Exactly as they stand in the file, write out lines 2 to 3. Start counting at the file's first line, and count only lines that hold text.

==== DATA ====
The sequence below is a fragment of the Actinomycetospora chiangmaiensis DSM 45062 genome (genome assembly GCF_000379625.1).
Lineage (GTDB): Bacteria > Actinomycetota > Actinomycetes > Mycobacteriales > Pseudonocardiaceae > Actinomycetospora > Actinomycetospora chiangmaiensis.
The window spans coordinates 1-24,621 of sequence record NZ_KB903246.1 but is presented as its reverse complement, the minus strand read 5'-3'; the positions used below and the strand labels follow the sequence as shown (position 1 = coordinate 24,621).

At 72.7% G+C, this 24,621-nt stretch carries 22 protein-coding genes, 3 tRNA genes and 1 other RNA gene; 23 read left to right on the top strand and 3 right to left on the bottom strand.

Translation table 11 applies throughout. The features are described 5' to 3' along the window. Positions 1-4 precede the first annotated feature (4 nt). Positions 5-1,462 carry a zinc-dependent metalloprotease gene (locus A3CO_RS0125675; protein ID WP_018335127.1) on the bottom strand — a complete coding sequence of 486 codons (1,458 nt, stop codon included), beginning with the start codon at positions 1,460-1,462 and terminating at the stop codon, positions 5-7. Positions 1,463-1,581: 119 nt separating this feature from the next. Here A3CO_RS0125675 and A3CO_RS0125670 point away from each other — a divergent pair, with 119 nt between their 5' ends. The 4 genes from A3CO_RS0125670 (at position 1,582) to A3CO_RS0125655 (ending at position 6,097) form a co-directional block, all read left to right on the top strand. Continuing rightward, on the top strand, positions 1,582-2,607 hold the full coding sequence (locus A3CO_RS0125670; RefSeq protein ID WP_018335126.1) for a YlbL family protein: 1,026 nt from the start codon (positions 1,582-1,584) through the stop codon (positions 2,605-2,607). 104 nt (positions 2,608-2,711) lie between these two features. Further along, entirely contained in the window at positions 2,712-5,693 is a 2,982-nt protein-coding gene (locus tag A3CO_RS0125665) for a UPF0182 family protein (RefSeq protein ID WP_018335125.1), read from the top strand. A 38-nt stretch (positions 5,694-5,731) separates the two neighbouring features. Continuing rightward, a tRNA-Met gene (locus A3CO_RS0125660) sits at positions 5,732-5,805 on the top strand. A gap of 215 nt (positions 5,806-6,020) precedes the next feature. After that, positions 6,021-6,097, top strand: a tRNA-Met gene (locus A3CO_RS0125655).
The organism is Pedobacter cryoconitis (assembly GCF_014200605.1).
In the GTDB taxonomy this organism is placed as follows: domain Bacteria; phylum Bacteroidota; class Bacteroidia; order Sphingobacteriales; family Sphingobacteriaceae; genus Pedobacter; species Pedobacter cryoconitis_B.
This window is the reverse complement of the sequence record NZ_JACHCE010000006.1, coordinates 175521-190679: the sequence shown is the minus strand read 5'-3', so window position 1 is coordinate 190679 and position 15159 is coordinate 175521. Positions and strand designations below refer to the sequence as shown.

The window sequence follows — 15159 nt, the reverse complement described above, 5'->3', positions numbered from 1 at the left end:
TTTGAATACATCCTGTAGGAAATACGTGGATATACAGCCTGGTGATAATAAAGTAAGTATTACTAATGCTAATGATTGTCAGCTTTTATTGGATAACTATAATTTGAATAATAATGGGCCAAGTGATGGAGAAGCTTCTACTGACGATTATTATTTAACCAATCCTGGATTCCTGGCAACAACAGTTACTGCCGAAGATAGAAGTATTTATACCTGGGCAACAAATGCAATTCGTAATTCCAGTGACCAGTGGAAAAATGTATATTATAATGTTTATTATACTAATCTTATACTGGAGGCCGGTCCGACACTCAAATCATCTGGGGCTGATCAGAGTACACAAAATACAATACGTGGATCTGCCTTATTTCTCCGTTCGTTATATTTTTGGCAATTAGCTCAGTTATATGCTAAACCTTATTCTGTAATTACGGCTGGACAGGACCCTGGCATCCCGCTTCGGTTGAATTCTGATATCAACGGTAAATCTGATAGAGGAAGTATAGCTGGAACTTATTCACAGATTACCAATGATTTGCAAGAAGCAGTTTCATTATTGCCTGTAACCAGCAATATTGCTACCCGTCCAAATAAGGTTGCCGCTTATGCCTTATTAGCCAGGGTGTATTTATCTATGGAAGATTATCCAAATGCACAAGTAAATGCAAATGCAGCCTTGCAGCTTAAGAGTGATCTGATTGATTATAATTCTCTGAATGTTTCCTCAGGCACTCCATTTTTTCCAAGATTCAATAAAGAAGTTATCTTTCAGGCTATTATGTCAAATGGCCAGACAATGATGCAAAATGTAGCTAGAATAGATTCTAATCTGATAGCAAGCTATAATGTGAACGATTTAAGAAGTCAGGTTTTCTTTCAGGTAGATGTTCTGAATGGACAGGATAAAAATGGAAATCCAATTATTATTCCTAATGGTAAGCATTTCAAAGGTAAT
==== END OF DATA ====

Lineage (GTDB): Bacteria > Actinomycetota > Actinomycetes > Mycobacteriales > Pseudonocardiaceae > Actinomycetospora > Actinomycetospora chiangmaiensis.
The window spans coordinates 1-24,621 of sequence record NZ_KB903246.1 but is presented as its reverse complement, the minus strand read 5'-3'; the positions used below and the strand labels follow the sequence as shown (position 1 = coordinate 24,621).